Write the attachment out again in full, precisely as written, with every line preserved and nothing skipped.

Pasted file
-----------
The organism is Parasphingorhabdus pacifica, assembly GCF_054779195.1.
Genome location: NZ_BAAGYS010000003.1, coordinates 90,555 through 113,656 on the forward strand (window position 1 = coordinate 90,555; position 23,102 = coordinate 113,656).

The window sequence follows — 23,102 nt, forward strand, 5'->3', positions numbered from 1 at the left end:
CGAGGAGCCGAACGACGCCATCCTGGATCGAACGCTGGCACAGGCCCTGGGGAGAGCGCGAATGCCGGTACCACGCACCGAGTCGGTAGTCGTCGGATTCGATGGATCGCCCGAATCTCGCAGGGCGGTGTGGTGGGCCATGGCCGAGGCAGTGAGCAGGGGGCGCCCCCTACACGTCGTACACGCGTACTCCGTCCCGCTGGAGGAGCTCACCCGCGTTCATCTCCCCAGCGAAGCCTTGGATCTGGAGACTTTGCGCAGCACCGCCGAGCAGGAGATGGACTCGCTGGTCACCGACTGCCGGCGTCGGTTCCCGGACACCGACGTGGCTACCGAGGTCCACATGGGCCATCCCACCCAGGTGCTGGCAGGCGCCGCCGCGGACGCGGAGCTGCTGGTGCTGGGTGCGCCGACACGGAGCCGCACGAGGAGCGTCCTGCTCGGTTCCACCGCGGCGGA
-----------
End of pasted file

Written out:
The organism is Parasphingorhabdus pacifica, assembly GCF_054779195.1.
Genome location: NZ_BAAGYS010000003.1, coordinates 90,555 through 113,656 on the forward strand (window position 1 = coordinate 90,555; position 23,102 = coordinate 113,656).

The window sequence follows — 23,102 nt, forward strand, 5'->3', positions numbered from 1 at the left end:
CGAGGAGCCGAACGACGCCATCCTGGATCGAACGCTGGCACAGGCCCTGGGGAGAGCGCGAATGCCGGTACCACGCACCGAGTCGGTAGTCGTCGGATTCGATGGATCGCCCGAATCTCGCAGGGCGGTGTGGTGGGCCATGGCCGAGGCAGTGAGCAGGGGGCGCCCCCTACACGTCGTACACGCGTACTCCGTCCCGCTGGAGGAGCTCACCCGCGTTCATCTCCCCAGCGAAGCCTTGGATCTGGAGACTTTGCGCAGCACCGCCGAGCAGGAGATGGACTCGCTGGTCACCGACTGCCGGCGTCGGTTCCCGGACACCGACGTGGCTACCGAGGTCCACATGGGCCATCCCACCCAGGTGCTGGCAGGCGCCGCCGCGGACGCGGAGCTGCTGGTGCTGGGTGCGCCGACACGGAGCCGCACGAGGAGCGTCCTGCTCGGTTCCACCGCGGCGGA